2004 Harvest Report

2004 Harvest Report

After several vintages marked by extreme conditions and abrupt climatic changes, winegrowers in most parts of the world were grateful that 2004 was a return to the traditional and familiar. Quantities in many regions were abundant. in the coming years, consumers can expect quality wines at competitive prices.

It’s been a return to normal, a classic year. French growers have breathed a sigh of relief that this vintage did not mirror the excesses of 2003.

In Burgundy, “it was crazy,” says Michel Laroche in Chablis. “We were harvesting one month later this year than in 2003.” As to quality, “the reds from the Côte de Nuits will be astonishing,” says Frédéric Drouhin of Maison Joseph Drouhin, “while the whites from Chassagne-Montrachet are excellent.”

In Bordeaux, the huge quantity of fruit caused problems. Some vineyards were never harvested because there was no room in the cellars. Producers who severely cut the quantities in August have made reds with deep color, tannins, acidity and structure. Overall, the Merlot has been the success, with great wines out of Pomerol and Saint-Emilion. Cabernets were caught in the weather change in early October.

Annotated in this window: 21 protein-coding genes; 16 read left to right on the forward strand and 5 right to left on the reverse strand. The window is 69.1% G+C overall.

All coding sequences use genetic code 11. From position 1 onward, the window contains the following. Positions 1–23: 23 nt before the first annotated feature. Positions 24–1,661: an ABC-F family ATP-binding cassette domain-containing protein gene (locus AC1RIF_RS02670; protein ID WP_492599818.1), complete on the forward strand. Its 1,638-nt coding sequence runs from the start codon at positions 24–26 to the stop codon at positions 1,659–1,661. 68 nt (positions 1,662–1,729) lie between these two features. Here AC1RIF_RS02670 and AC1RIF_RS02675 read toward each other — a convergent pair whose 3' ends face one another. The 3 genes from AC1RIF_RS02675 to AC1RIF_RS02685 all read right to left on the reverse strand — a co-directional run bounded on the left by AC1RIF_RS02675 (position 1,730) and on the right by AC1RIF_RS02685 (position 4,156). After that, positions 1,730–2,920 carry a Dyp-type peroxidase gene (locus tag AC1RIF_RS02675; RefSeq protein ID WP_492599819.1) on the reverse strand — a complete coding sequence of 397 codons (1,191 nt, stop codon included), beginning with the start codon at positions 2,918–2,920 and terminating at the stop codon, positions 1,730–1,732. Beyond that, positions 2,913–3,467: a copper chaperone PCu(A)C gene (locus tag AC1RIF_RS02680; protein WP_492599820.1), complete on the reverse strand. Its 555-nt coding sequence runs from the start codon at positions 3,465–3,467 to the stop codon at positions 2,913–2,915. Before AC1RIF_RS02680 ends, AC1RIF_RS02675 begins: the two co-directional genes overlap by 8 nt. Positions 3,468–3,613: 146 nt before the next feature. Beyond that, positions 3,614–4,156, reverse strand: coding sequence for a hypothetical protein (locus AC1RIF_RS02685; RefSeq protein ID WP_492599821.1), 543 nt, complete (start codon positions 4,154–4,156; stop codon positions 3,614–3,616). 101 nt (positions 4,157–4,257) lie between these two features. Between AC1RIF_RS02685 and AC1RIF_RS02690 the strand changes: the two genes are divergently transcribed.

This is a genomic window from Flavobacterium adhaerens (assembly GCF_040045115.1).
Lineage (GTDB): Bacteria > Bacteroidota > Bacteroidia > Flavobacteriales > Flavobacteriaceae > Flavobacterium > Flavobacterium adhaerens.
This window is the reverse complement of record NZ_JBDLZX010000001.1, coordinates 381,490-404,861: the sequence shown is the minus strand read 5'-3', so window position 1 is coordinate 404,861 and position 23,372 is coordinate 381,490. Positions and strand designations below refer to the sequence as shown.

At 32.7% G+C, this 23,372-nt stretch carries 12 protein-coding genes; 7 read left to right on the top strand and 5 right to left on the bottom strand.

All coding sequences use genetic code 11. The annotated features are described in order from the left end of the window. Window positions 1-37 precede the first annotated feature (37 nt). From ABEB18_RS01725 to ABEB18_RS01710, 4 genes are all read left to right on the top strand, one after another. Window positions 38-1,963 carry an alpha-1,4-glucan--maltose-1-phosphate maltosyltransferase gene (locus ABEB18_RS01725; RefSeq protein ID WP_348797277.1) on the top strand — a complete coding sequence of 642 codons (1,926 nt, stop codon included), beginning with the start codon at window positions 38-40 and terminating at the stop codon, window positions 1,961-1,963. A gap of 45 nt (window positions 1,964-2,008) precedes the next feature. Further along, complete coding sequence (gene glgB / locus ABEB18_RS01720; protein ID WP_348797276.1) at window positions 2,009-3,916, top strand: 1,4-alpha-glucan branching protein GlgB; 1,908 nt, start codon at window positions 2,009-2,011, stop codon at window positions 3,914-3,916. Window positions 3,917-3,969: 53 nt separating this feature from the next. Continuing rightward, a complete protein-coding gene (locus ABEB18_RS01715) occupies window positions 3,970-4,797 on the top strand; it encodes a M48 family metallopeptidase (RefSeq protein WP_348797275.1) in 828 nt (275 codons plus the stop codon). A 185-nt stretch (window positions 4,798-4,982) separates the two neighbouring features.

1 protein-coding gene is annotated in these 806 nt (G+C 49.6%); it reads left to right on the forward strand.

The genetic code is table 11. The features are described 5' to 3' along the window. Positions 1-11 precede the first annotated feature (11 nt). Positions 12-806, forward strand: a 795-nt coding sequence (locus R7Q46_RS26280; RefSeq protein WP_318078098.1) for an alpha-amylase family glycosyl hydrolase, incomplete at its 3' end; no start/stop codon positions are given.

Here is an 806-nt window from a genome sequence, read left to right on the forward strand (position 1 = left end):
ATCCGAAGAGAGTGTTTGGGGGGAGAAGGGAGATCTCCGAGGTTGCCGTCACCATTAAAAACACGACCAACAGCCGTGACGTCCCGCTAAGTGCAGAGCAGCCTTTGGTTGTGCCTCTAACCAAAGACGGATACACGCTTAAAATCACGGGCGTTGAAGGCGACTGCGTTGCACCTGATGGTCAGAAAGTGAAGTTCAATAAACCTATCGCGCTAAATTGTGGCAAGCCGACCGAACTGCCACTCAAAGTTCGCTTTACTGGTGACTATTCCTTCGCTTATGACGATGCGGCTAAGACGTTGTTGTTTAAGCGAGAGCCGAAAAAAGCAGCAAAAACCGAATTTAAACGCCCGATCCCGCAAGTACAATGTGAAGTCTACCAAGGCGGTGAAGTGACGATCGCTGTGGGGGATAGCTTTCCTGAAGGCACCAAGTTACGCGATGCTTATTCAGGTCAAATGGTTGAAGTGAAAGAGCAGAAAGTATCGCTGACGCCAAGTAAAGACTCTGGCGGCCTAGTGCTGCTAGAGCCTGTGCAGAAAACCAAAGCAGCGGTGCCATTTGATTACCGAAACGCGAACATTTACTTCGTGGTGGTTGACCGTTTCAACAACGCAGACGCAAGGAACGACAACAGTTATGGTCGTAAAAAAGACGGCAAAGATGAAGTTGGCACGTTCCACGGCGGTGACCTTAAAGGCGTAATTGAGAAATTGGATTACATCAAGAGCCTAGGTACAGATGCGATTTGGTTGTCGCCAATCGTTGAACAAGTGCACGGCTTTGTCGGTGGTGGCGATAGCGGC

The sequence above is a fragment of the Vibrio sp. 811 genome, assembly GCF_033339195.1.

The Rhône’s harvest was smaller than usual. The successes have been with the whites in the north (Condrieu and Hermitage Blanc) and with concentrated reds in Châteauneuf-du-Pape.
Champagne and Alsace both had a great harvest. For Champagne, “it was one of those rare years when abundance and ripe grapes came together for an exceptional harvest,” says Jean-Baptiste Lécaillon of Champagne Roederer. In Alsace, the harvest brought out the aromatic characters of its grapes, especially Gewüztraminer, Sylvaner and Pinot Gris.

For the Loire, the year has been more mixed. In the Muscadet region, rain nearly ruined the harvest. Chenin Blanc in Vouvray and Sauvignon Blanc in Sancerre have fared better, and 2004 is an average to good year. Few sweet wines will be produced. —Roger Voss